Addressing the nutrition of chronically hungry children

Special to The Dallas Examiner | 10/13/2014, 11:12 a.m. | Updated on 10/14/2014, 7:05 p.m.
Collin County is the second wealthiest county in Texas, yet 44,530 children in Collin County are food insecure – that’s ...
Food 4 Kids promotional photo Food 4 Kids

Special to The Dallas Examiner

Collin County is the second wealthiest county in Texas, yet 44,530 children in Collin County are food insecure – that’s 20 percent of the children. Furthermore, Plano is one of the most affluent cities in the country, and more than 7,000 children in 46 Plano ISD elementary schools are eligible for free or reduced lunch – that’s 29 percent.

Last week, in an effort to support bright, healthy and active futures for Plano children, the North Texas Food Bank, Plano Mayor Harry LaRosiliere and the Plano City Council launched its expanded Food 4 Kids – Plano program, an innovative partnership to double the efforts to provide children in need with backpacks to go home each weekend filled with nutritious foods.

“Hunger is everywhere, even in affluent communities,” said Jan Pruitt, NTFB president and CEO. “Nearly 1 in 3 Plano ISD elementary students is eligible for free or reduced-price lunches, and an estimated 1,800 of these children are chronically hungry. We are thankful for Mayor LaRosiliere’s partnership for Food 4 Kids – Plano, enabling us to expand the program to provide backpacks of food to more students who may otherwise go hungry without access to school meals over the weekend.”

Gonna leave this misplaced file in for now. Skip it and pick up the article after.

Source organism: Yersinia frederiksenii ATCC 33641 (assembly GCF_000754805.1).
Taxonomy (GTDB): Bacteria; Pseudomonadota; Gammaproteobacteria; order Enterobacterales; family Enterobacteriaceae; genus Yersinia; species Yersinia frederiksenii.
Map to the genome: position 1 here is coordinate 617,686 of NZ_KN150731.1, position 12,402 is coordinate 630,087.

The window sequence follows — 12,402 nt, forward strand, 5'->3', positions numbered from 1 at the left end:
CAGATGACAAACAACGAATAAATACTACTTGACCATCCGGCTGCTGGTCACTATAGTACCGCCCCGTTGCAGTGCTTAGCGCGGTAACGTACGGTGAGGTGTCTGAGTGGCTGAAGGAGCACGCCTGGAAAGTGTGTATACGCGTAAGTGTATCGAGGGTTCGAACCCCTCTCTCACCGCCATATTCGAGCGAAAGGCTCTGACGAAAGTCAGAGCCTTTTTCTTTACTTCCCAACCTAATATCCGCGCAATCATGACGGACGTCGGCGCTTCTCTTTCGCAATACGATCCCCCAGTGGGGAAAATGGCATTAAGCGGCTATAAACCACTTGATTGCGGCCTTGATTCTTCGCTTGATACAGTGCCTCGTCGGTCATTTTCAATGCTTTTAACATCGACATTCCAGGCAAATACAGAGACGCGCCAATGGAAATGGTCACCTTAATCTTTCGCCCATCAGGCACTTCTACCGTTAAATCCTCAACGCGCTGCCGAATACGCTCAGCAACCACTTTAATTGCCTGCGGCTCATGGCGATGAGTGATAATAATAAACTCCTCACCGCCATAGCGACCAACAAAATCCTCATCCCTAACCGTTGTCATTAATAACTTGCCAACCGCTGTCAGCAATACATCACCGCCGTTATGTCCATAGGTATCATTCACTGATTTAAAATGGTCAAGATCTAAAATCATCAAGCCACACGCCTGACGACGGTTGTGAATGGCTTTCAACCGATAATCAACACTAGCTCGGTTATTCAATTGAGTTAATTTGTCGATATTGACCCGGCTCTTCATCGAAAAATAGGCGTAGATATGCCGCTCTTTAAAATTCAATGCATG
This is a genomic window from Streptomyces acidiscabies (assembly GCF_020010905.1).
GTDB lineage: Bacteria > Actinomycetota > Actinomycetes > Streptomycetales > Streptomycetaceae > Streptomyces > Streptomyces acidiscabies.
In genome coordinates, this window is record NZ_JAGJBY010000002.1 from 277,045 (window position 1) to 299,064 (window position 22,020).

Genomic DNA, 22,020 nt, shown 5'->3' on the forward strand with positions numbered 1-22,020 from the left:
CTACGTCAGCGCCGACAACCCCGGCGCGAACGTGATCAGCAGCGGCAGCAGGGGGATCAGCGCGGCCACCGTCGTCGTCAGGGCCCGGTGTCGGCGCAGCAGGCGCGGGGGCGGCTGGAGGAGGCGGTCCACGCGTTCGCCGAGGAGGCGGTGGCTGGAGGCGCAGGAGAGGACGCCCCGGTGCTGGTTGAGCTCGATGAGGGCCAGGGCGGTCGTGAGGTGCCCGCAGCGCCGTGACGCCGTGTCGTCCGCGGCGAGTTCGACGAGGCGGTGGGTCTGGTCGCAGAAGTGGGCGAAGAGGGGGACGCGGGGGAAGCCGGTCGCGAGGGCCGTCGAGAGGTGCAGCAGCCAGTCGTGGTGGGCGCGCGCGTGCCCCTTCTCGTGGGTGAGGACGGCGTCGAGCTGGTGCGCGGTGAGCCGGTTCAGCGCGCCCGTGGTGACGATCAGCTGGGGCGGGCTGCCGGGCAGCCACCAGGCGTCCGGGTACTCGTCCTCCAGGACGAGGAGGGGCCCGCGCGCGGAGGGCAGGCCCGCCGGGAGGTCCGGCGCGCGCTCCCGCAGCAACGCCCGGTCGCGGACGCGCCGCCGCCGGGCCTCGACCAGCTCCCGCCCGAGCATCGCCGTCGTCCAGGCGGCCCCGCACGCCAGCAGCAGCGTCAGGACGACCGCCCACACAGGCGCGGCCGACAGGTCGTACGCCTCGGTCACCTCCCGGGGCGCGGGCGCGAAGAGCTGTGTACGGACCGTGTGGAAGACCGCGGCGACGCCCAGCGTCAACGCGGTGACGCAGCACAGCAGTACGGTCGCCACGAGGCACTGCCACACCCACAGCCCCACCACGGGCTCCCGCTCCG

As part of a three-year effort set to begin this school year, the mayor reached out to corporations, faith groups, civic organizations and other community champions to secure funding for the expanded Plano program. NTFB will double the number of children it serves, providing 1,800 chronically hungry students at 50 Plano ISD early childhood and elementary schools with a backpack of food. The backpacks contain nutritious shelf-stable food items that meet more than 60 percent of a child’s nutritional needs for the weekend.

“Each day we see children in our halls and classrooms who face hunger, distracting them from learning,” stated Karen Noble, principal at Mendenhall Elementary. “With the help of the North Texas Food Bank and Mayor LaRosiliere, our students can be ready to learn on a full stomach, rather than worrying if they will have food to eat at home. The nourishing food items Food 4 Kids – Plano provides will help our children become not only healthy, but successful students!”

The program is designed to address the children’s needs on two levels. The first is nutrition – the most fundamental need of every human. It is difficult for children to learn if they are hungry or not eating well. Second, is to let them know that their community does care about them and their success, according to LaRosiliere.

Children enrolled in the program will also receive a Thanksgiving meal for their family, and NTFB will also host a city-wide food drive and city volunteer days as part of the program.

Food 4 Kids is available to other schools in NTFB’s 13-county service area, including Dallas, as part of its regular programs to feed children. Donors interested in supporting the program can visit http://www.ntfb.org to make a donation and get involved.